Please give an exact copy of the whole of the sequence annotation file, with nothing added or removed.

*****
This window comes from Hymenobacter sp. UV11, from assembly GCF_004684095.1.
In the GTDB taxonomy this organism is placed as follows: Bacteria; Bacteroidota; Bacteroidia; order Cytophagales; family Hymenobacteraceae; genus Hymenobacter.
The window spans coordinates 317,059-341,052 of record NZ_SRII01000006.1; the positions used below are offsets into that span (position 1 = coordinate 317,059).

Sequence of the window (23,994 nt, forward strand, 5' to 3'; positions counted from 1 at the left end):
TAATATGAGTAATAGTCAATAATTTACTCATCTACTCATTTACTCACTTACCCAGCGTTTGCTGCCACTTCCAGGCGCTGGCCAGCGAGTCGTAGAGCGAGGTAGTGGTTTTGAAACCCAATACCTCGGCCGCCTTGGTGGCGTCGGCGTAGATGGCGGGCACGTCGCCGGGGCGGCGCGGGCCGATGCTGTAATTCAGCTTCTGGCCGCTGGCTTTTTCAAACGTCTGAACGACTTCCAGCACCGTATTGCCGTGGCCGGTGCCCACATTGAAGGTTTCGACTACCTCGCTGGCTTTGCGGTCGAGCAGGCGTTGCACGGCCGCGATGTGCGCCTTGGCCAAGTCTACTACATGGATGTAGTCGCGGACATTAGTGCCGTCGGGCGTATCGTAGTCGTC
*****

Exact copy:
This window comes from Hymenobacter sp. UV11, from assembly GCF_004684095.1.
In the GTDB taxonomy this organism is placed as follows: Bacteria; Bacteroidota; Bacteroidia; order Cytophagales; family Hymenobacteraceae; genus Hymenobacter.
The window spans coordinates 317,059-341,052 of record NZ_SRII01000006.1; the positions used below are offsets into that span (position 1 = coordinate 317,059).

Sequence of the window (23,994 nt, forward strand, 5' to 3'; positions counted from 1 at the left end):
TAATATGAGTAATAGTCAATAATTTACTCATCTACTCATTTACTCACTTACCCAGCGTTTGCTGCCACTTCCAGGCGCTGGCCAGCGAGTCGTAGAGCGAGGTAGTGGTTTTGAAACCCAATACCTCGGCCGCCTTGGTGGCGTCGGCGTAGATGGCGGGCACGTCGCCGGGGCGGCGCGGGCCGATGCTGTAATTCAGCTTCTGGCCGCTGGCTTTTTCAAACGTCTGAACGACTTCCAGCACCGTATTGCCGTGGCCGGTGCCCACATTGAAGGTTTCGACTACCTCGCTGGCTTTGCGGTCGAGCAGGCGTTGCACGGCCGCGATGTGCGCCTTGGCCAAGTCTACTACATGGATGTAGTCGCGGACATTAGTGCCGTCGGGCGTATCGTAGTCGTC